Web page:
HEADLINES Published February19, 2015 By Bernadette Strong

Focusing on One Component of Diet Can Help with Weight Loss

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Focusing on fiber in the diet, as in these vegetables, can help almost as much as a more complicated diet
(Photo : Sean Gallup, Getty Images)

People who followed a diet of eating 30 grams of fiber each day lost almost as much weight as people who followed a more complicated diet, according to a study. Such a diet may not be as onerous and may be easier to follow for some people.

The study was intended to see how well a diet that centered on one component worked compared to one that involved more components. Researchers followed 240 people with metabolic syndrome for a year. Metabolic syndrome includes such problems as blood sugar and blood cholesterol issues and insulin control. Dietary fiber was chosen as the component to be evaluated because it is known to have an effect on several issues in metabolic syndrome

The participants were divided into two groups, one group who were told to increase fiber in their diet, and the other who were told to follow the more complicated American Heart Association (AHA) guidelines. The participants met one-on-one and in group sessions.

The AHA diet recommends that adults get 25 to 30 grams of fiber a day, but also calls for greater intake of fruits and vegetables, whole grain, or high fiber foods, and lean proteins, and cutting back on sugar, sodium, alcohol, saturated fats, trans fats, and cholesterol, and eating fish twice weekly. Participants on the AHA diet were given individualized calorie and saturated fat goals.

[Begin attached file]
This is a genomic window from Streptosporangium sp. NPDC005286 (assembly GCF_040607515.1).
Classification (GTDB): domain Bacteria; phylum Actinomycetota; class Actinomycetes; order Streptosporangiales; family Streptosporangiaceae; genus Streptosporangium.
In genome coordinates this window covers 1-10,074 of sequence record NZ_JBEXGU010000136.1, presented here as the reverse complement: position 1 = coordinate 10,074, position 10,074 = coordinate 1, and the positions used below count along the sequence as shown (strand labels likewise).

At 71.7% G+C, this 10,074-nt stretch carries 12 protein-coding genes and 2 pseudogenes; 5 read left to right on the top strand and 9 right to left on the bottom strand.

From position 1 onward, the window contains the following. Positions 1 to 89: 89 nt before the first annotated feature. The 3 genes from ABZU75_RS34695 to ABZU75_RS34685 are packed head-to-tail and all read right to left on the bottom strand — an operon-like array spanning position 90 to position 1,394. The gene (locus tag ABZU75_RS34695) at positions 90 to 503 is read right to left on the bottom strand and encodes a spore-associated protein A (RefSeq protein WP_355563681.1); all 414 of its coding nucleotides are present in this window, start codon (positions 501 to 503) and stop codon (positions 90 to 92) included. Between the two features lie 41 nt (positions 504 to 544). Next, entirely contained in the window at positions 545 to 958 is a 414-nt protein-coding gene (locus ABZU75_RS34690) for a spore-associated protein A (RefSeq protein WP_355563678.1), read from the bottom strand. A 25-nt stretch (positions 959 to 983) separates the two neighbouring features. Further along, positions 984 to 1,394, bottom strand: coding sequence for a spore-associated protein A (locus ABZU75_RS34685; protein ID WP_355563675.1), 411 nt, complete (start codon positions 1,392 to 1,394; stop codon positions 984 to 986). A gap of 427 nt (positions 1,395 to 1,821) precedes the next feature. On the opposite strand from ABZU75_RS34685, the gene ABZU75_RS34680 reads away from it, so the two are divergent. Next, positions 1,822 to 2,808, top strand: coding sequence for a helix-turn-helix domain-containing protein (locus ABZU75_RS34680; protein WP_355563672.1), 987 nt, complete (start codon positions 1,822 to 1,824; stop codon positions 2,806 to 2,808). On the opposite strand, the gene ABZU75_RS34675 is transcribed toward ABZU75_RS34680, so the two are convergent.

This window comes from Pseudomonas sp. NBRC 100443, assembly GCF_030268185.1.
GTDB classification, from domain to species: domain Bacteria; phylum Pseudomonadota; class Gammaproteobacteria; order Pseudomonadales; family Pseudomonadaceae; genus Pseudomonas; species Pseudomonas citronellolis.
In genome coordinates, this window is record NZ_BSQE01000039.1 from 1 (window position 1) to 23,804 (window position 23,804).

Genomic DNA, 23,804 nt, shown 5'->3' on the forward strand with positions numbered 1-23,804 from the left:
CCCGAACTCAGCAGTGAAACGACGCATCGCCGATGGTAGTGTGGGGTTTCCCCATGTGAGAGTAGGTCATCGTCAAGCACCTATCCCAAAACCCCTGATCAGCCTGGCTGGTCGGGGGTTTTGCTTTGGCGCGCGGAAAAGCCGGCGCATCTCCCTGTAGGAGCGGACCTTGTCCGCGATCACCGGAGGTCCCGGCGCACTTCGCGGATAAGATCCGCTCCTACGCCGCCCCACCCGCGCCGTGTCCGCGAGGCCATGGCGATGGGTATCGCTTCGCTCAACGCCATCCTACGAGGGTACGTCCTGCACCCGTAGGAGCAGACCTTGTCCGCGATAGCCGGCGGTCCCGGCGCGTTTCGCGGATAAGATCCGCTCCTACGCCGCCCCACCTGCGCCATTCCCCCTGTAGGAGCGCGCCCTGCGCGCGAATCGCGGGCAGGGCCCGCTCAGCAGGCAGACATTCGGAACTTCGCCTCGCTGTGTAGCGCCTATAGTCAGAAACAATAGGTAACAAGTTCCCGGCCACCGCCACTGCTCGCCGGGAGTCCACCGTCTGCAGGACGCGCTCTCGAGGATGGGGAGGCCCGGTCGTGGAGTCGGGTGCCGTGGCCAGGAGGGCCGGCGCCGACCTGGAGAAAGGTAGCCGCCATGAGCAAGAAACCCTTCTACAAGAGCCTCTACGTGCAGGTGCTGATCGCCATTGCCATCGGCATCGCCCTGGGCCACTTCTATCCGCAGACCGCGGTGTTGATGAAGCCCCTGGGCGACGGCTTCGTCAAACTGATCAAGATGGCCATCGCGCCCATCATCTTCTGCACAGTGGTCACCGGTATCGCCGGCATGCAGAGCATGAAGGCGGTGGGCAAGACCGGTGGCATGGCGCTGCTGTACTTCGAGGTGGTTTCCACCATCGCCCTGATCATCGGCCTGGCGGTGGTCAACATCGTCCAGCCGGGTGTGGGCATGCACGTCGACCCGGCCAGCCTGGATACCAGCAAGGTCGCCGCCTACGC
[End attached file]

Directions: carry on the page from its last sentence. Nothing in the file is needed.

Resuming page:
At the end of a year, people both groups had lost weight and improved blood pressure and insulin resistance, but the high-fiber group had lost an average of 4.5 pounds, compared to nearly 6 pounds in the AHA diet group.  The high fiber diet showed positive results and was easy to follow, which can help people stick to a diet.

"A simplified approach to weight reduction emphasizing only increased fiber intake may be a reasonable alternative for persons with difficulty adhering to more complicated diet regimens," the study concluded.

The study was published in the Annals of Internal Medicine and was funded by the National Heart, Lung, and Blood Institute.

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